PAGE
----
Bank pumps £75bn into wobbly economy
‘QE2’ is launched as the UK may be on brink of a double-dip slump
The Bank of England unleashed £75bn of emergency support yesterday after admitting “tensions in the world economy” threatened the UK's recovery.
Its Monetary Policy Committee (MPC) voted to boost the Bank's quantitative easing (QE) programme — effectively printing more cash — from £200bn to £275bn and hold interest rates at 0.5%.
The move, dubbed QE2, is the first change to QE since November 2009 and is the clearest signal yet that the Bank thinks Britain is on the brink of a double-dip recession.
Business leaders welcomed the announcement after figures revealed Britain suffered a deeper recession and is recovering more slowly than first thought.
However, the decision raised fears of a surge in the already high rate of inflation, which would erode savings and pension funds.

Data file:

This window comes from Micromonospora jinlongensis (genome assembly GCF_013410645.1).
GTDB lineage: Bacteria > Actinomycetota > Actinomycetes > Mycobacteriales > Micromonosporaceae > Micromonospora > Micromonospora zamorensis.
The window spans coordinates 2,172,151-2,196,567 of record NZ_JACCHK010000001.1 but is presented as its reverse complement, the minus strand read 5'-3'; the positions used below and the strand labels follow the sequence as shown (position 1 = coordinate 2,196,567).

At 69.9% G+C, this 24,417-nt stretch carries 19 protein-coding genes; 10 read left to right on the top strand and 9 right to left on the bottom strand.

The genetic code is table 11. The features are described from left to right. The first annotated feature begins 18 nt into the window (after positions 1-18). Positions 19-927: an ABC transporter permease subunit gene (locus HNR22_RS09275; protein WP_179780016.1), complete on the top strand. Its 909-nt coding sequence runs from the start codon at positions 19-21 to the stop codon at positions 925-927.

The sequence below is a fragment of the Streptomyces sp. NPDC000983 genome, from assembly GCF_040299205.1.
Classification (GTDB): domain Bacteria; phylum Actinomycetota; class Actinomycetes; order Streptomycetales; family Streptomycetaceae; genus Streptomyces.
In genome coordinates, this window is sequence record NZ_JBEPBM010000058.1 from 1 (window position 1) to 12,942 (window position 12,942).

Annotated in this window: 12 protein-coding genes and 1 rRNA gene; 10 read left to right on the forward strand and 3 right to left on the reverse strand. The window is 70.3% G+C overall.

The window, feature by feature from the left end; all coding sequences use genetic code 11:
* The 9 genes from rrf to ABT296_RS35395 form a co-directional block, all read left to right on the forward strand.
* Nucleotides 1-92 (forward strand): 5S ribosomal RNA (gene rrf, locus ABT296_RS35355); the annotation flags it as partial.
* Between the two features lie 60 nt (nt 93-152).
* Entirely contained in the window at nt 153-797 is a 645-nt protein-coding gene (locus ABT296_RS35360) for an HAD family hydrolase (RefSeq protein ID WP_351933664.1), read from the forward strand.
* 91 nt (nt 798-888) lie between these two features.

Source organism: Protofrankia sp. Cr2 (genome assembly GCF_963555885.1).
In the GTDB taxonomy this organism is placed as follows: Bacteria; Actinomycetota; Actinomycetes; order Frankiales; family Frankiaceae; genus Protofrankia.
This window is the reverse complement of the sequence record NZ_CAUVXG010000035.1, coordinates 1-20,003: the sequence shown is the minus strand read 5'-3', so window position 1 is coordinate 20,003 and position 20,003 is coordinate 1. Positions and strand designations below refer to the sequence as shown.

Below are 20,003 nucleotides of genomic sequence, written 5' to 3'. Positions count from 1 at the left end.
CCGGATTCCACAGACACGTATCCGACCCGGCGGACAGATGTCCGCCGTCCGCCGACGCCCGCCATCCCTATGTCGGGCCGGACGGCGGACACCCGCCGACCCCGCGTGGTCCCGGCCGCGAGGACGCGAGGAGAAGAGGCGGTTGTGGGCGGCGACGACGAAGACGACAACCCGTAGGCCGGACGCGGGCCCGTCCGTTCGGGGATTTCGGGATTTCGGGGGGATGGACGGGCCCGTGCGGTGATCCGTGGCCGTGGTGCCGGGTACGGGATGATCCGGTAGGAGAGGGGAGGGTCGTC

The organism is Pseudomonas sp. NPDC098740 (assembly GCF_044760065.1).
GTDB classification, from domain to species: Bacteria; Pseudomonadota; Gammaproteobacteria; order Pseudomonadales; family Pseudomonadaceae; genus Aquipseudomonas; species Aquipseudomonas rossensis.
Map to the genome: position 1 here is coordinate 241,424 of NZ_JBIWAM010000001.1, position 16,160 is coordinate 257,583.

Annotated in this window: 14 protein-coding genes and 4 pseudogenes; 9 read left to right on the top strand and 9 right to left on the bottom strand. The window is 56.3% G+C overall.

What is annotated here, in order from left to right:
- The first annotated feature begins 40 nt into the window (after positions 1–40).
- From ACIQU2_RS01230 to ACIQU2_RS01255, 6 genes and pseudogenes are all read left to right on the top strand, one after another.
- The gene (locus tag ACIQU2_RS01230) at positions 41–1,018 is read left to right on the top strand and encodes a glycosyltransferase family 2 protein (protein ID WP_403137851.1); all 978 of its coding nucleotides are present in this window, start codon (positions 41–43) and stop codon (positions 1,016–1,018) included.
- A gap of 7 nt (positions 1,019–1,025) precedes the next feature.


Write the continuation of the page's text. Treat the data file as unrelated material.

Elsewhere, the European Central Bank (ECB) offered new emergency loans to banks to help steady a eurozone financial system shaken by the region's deepening debt crisis.
Alan Clarke, UK economist at Scotia Capital, said: “Once again the BoE has made use of its secret weapon — shock and awe. Pretty much everyone expected QE to restart at some point — but it was only a minority view that it would start this soon, or in excess of £50bn.”
A report by the Bank into the effect of QE on the economy previously found the stimulus measure provided a “significant” benefit to growth and helped GDP increase by around 1.5% and 2%. This was equivalent to dropping interest rates by between 1.5% and 3%.
The MPC said its members made the decision to boost QE over the next four months because the slack in the UK economy will likely be “greater and more persistent than previously expected”.